World Cup Host Nation Financial Success Hinges on Stadiums

The bidding process to host a World Cup is long and arduous, and the construction of brand new facilities and infrastructure can weigh heavily on a nation.  Hosting the FIFA World Cup is no small feat.  Brazilian government and its citizens have experienced first-hand the difficulties of preparing for the world’s largest sporting event.

One of the most important criteria for any nation vying to host a World Cup is the size and number of stadiums available to host matches.  FIFA’s requirement for stadiums is extensive and considers a variety of factors including size of the field, accessibility for spectators, available space for media, hospitality outside of the stadium, even the lighting of the stadium.

Some Brazilian workers and citizens have made it clear they are unhappy with the placement and future use of some of the stadiums which were constructed from scratch, drawing the world’s attention to the issue through civilian protests.  An examination of the construction of stadiums and infrastructure of past World Cups confirms the concerns of Brazilians.

Twelve stadiums were selected to host the 2014 World Cup in Brazil.  Reportedly $11.3 billion has been invested into infrastructure surrounding the World Cup, one third of which went into stadium development.  Brand new stadiums were built in Manaus, Natal, Cuiaba and Brasilia to accommodate for the magnificent event.  Each of these stadiums holds more than 40,000 spectators and boasts great architectural features.  However, these cities have only third division teams and will most likely not recover financially from playing in such a massive stadium after the World Cup.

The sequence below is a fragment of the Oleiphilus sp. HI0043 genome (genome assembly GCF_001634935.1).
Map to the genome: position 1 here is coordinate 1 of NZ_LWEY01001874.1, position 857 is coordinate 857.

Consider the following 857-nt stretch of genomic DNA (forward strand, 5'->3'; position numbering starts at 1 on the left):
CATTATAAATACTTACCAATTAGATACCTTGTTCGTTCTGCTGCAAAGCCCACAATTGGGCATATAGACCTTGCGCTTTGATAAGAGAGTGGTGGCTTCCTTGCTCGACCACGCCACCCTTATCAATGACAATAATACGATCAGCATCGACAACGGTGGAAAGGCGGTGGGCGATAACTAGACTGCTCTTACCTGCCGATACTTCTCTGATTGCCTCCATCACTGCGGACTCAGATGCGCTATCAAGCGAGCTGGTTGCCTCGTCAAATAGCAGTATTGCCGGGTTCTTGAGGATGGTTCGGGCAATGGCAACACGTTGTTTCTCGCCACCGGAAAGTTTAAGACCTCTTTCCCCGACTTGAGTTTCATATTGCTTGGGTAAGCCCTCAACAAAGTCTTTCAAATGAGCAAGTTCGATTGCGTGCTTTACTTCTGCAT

Before FIFA selects a nation to host the World Cup, it does consider the future use of the stadiums which need to be constructed to host the event.  For the 2010 World Cup, South Africa built or renovated ten stadiums which cost approximately $1.1 billion (£687 million).  The World Cup cost South Africa an estimated $3.36 billion (£2 billion) total.  Since the World Cup in South Africa, reports indicate many stadiums have been mostly unused by both rugby and soccer leagues in South Africa.  One report in the World Policy Journal following the 2010 World Cup states,

…in Johannesburg, the behemoth Soccer City stadium looms over Soweto housing, still without flush toilets or adequate trash removal.

The 2002 World Cup hosted by Japan and Korea saw the construction of ten stadiums, most of them specifically for the purposes of the World Cup.  John Horne penned an article in Third World Quarterly in 2004 titled “The Global Game of Football: The 2002 World Cup and Regional Development in Japan” where he examined the costs of hosting the 2002 World Cup.  Horne notes that the professional soccer league in Japan, called the J-League, was created in 1993 and was relatively young.  Japan perceived hosting the World Cup as an opportunity to recover from a recession in the late 1980s by boosting the sport locally and cashing in on international tourism during the tournament.  The majority of the funding for these World Cup stadiums, calculated at 70%, came from government bonds which would be repaid over a longer period of time.  Niigata Stadium and Oita Stadium cost $250 million and $210 million respectively, and over $125 million of the funds used to build Oita stadium was collected from bonds.